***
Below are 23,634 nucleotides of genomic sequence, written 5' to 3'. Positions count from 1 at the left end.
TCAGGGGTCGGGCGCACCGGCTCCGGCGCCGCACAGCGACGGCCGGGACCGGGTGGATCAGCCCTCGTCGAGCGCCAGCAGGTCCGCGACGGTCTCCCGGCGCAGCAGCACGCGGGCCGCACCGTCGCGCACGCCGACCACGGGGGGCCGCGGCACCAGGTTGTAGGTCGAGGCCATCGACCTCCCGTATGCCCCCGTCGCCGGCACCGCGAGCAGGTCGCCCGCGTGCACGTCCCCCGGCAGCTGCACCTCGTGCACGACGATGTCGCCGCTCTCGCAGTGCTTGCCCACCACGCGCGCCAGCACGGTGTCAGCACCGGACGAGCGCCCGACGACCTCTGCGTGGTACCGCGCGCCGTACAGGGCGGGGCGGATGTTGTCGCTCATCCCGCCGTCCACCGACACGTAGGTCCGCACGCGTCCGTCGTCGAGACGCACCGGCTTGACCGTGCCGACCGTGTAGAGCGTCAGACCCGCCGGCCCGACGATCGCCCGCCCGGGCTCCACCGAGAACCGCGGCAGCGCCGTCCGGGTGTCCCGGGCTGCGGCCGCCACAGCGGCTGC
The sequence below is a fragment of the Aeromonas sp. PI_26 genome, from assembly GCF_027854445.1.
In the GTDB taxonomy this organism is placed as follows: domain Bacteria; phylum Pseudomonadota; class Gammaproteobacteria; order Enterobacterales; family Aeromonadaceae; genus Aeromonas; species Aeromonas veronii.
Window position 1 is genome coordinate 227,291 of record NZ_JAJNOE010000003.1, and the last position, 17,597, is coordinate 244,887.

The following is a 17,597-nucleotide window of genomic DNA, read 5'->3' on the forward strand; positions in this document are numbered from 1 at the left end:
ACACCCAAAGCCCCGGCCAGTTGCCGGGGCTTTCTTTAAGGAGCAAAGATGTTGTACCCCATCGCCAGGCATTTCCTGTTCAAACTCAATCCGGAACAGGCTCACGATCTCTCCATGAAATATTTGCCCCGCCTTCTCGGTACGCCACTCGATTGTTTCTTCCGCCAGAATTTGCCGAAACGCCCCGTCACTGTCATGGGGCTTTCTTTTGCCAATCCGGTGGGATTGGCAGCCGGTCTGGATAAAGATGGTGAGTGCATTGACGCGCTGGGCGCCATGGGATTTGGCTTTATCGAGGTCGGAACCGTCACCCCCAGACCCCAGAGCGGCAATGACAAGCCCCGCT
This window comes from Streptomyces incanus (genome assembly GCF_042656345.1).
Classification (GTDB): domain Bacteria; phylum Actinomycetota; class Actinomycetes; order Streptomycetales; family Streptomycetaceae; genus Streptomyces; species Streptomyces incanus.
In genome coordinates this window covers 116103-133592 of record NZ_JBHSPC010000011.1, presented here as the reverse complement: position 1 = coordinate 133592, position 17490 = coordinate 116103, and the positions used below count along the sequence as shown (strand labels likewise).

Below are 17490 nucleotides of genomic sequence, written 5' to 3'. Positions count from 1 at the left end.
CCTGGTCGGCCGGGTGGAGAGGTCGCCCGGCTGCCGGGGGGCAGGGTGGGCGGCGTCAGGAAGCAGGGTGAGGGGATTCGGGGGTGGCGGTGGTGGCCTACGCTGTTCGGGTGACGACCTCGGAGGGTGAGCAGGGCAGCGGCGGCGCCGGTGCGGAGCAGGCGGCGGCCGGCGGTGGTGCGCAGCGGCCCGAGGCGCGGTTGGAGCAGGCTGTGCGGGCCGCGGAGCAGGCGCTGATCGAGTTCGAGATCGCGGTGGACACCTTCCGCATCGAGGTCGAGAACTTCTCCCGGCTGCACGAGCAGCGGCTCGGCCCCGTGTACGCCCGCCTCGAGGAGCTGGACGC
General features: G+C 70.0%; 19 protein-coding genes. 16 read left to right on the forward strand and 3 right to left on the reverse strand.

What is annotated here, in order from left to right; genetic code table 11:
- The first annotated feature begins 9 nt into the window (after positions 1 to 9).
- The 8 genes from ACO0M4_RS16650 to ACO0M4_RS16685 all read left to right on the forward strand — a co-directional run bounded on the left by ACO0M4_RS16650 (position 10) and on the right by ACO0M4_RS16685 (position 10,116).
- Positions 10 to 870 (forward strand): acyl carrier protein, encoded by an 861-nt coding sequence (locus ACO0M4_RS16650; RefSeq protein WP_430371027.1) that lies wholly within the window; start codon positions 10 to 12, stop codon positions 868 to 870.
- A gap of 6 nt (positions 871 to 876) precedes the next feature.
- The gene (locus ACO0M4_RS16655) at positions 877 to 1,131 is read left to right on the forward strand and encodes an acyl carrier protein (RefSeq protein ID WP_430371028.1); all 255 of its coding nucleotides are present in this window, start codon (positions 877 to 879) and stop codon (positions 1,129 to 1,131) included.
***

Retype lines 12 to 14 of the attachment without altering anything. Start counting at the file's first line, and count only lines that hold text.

CCTGGTCGGCCGGGTGGAGAGGTCGCCCGGCTGCCGGGGGGCAGGGTGGGCGGCGTCAGGAAGCAGGGTGAGGGGATTCGGGGGTGGCGGTGGTGGCCTACGCTGTTCGGGTGACGACCTCGGAGGGTGAGCAGGGCAGCGGCGGCGCCGGTGCGGAGCAGGCGGCGGCCGGCGGTGGTGCGCAGCGGCCCGAGGCGCGGTTGGAGCAGGCTGTGCGGGCCGCGGAGCAGGCGCTGATCGAGTTCGAGATCGCGGTGGACACCTTCCGCATCGAGGTCGAGAACTTCTCCCGGCTGCACGAGCAGCGGCTCGGCCCCGTGTACGCCCGCCTCGAGGAGCTGGACGC
General features: G+C 70.0%; 19 protein-coding genes. 16 read left to right on the forward strand and 3 right to left on the reverse strand.

What is annotated here, in order from left to right; genetic code table 11: